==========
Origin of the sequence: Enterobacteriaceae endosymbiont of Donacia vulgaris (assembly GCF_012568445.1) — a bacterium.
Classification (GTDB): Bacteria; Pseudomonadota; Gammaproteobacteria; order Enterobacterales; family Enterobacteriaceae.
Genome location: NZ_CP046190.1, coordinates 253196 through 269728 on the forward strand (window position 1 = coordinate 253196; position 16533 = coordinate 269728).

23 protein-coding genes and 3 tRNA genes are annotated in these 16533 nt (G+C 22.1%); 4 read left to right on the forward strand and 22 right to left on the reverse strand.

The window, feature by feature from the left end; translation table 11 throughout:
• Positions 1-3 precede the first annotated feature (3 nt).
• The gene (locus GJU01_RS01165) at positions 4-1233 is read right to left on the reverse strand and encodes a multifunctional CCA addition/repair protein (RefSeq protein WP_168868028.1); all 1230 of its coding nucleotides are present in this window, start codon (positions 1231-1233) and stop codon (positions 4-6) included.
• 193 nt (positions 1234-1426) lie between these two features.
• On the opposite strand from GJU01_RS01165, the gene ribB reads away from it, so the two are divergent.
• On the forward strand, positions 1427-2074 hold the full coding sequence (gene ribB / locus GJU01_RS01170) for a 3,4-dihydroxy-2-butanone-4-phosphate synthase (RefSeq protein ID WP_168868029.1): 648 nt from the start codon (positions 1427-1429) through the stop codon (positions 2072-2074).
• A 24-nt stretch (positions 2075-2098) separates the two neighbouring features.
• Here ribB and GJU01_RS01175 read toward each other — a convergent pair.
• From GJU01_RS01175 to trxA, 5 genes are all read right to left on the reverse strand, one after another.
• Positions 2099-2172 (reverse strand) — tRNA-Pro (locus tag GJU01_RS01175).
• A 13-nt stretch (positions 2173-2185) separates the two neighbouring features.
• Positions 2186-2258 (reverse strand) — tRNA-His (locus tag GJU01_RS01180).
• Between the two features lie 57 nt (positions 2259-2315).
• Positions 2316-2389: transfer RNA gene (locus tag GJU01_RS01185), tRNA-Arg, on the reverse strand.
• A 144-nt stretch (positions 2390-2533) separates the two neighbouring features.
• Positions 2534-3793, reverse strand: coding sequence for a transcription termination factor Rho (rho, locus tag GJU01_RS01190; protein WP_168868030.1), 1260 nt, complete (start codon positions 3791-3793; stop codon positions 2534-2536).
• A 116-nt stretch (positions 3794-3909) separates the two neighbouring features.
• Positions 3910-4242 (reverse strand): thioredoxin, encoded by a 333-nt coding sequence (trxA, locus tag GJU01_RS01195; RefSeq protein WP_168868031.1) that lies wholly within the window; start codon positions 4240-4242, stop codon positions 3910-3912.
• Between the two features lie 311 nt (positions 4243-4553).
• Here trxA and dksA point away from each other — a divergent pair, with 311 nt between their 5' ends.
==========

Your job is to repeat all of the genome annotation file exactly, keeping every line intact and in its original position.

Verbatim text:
Origin of the sequence: Enterobacteriaceae endosymbiont of Donacia vulgaris (assembly GCF_012568445.1) — a bacterium.
Classification (GTDB): Bacteria; Pseudomonadota; Gammaproteobacteria; order Enterobacterales; family Enterobacteriaceae.
Genome location: NZ_CP046190.1, coordinates 253196 through 269728 on the forward strand (window position 1 = coordinate 253196; position 16533 = coordinate 269728).

23 protein-coding genes and 3 tRNA genes are annotated in these 16533 nt (G+C 22.1%); 4 read left to right on the forward strand and 22 right to left on the reverse strand.

The window, feature by feature from the left end; translation table 11 throughout:
• Positions 1-3 precede the first annotated feature (3 nt).
• The gene (locus GJU01_RS01165) at positions 4-1233 is read right to left on the reverse strand and encodes a multifunctional CCA addition/repair protein (RefSeq protein WP_168868028.1); all 1230 of its coding nucleotides are present in this window, start codon (positions 1231-1233) and stop codon (positions 4-6) included.
• 193 nt (positions 1234-1426) lie between these two features.
• On the opposite strand from GJU01_RS01165, the gene ribB reads away from it, so the two are divergent.
• On the forward strand, positions 1427-2074 hold the full coding sequence (gene ribB / locus GJU01_RS01170) for a 3,4-dihydroxy-2-butanone-4-phosphate synthase (RefSeq protein ID WP_168868029.1): 648 nt from the start codon (positions 1427-1429) through the stop codon (positions 2072-2074).
• A 24-nt stretch (positions 2075-2098) separates the two neighbouring features.
• Here ribB and GJU01_RS01175 read toward each other — a convergent pair.
• From GJU01_RS01175 to trxA, 5 genes are all read right to left on the reverse strand, one after another.
• Positions 2099-2172 (reverse strand) — tRNA-Pro (locus tag GJU01_RS01175).
• A 13-nt stretch (positions 2173-2185) separates the two neighbouring features.
• Positions 2186-2258 (reverse strand) — tRNA-His (locus tag GJU01_RS01180).
• Between the two features lie 57 nt (positions 2259-2315).
• Positions 2316-2389: transfer RNA gene (locus tag GJU01_RS01185), tRNA-Arg, on the reverse strand.
• A 144-nt stretch (positions 2390-2533) separates the two neighbouring features.
• Positions 2534-3793, reverse strand: coding sequence for a transcription termination factor Rho (rho, locus tag GJU01_RS01190; protein WP_168868030.1), 1260 nt, complete (start codon positions 3791-3793; stop codon positions 2534-2536).
• A 116-nt stretch (positions 3794-3909) separates the two neighbouring features.
• Positions 3910-4242 (reverse strand): thioredoxin, encoded by a 333-nt coding sequence (trxA, locus tag GJU01_RS01195; RefSeq protein WP_168868031.1) that lies wholly within the window; start codon positions 4240-4242, stop codon positions 3910-3912.
• Between the two features lie 311 nt (positions 4243-4553).
• Here trxA and dksA point away from each other — a divergent pair, with 311 nt between their 5' ends.